Now that Phoenix highs are firmly in the 115 degree range, it seems the perfect time to share this list from End Homelessness blogger, Becky Blanton. Becky knows a great deal about surviving in the heat - she herself was part of the "working homeless" and lived in a van in Denver, Colorado for over a year. She now has over 20 years as a journalist and is a speaker on homelessness. Here are her tips:
- Frozen bottled water. Try to freeze (not just chill) bottled water before handing it out. The ice will melt slowly for drinking, but can also be used for general cooling. Freezing the bottles will provide a cold source that people can hold to their heads or necks or between their wrists.
- Water bottles. Consider handing out reusable, durable water bottles that can be refilled from public water sources.
- Sunglasses. Project Care in Daytona Beach recently gave out 300 pairs of sunglasses to the homeless. Consider doing likewise. To be effective, Prevent Blindness America says glasses should block 99 to 100 percent of UVA and UVB rays.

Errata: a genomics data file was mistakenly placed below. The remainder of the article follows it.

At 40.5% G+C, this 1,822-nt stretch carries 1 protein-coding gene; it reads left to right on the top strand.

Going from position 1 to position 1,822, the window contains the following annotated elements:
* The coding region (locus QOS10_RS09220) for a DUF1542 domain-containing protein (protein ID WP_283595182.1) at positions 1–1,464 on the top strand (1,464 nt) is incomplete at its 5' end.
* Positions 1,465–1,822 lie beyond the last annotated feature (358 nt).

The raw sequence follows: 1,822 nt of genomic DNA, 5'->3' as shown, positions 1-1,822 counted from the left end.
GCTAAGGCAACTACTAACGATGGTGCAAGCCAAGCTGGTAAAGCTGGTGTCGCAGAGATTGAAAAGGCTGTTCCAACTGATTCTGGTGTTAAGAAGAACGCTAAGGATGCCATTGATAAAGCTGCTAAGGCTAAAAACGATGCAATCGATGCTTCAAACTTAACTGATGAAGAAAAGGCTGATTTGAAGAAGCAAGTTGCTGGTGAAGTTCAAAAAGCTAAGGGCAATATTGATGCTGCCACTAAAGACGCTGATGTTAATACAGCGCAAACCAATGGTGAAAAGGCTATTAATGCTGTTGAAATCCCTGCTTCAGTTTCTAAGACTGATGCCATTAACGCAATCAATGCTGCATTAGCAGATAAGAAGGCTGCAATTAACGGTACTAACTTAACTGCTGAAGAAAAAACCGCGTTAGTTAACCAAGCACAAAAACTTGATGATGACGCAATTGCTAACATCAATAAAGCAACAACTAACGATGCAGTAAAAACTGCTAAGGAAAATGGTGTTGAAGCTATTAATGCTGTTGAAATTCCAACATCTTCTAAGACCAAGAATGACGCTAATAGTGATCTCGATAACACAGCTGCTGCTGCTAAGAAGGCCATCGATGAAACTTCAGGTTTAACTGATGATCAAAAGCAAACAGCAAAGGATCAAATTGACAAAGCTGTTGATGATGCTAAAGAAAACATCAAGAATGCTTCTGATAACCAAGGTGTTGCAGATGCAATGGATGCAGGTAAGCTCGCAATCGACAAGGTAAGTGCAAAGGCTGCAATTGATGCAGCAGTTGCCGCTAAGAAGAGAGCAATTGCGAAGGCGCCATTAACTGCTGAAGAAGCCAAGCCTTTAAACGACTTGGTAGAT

- Hats. Baseball hats, straw hats, anything-with-a-brim hats. This keeps the sun off the face and out of the eyes.
- Wearable umbrellas. They may be a gimmick of beach-going tourists, but umbrella hats (as cheap as 72 cents each if bought in bulk) are a great way to keep sun off of kids and adults alike, although children may be more willing to wear them.
- Bandanas. Dipped in water and draped around the neck or head, these can bring down temperatures significantly. Groups can make their own cooling bandanas to hand out to the homeless. All it takes is cotton fabric, basic sewing skills and this pattern. When dipped in cold water, the cooling bandana will provide long-term relief and can be reused again and again.
- Personal fans with spray attachments. Handheld battery-operated fans with a spray bottle attached for misting water are an excellent way to cool off quickly. If you can, supply extra batteries too.
- Sunscreen. Great idea, but don't give away that bottle you barely used last year. Sunscreen's protective ingredients expire after 12 months. Don't be cheap. Buy new bottles. The average adult needs about a shot glass worth of sunscreen per day in the sun to stay totally protected.
- Zinc oxide ointment. This will keep lips and noses from burning and is much easier to carry and apply than sunscreen.
If you would like to help homeless people in Phoenix, check out our website or drop off any of the items Becky has listed at our Family Outreach Center. You may also refer people to respite and cooling stations with this brochure . Read more of Becky's blog here.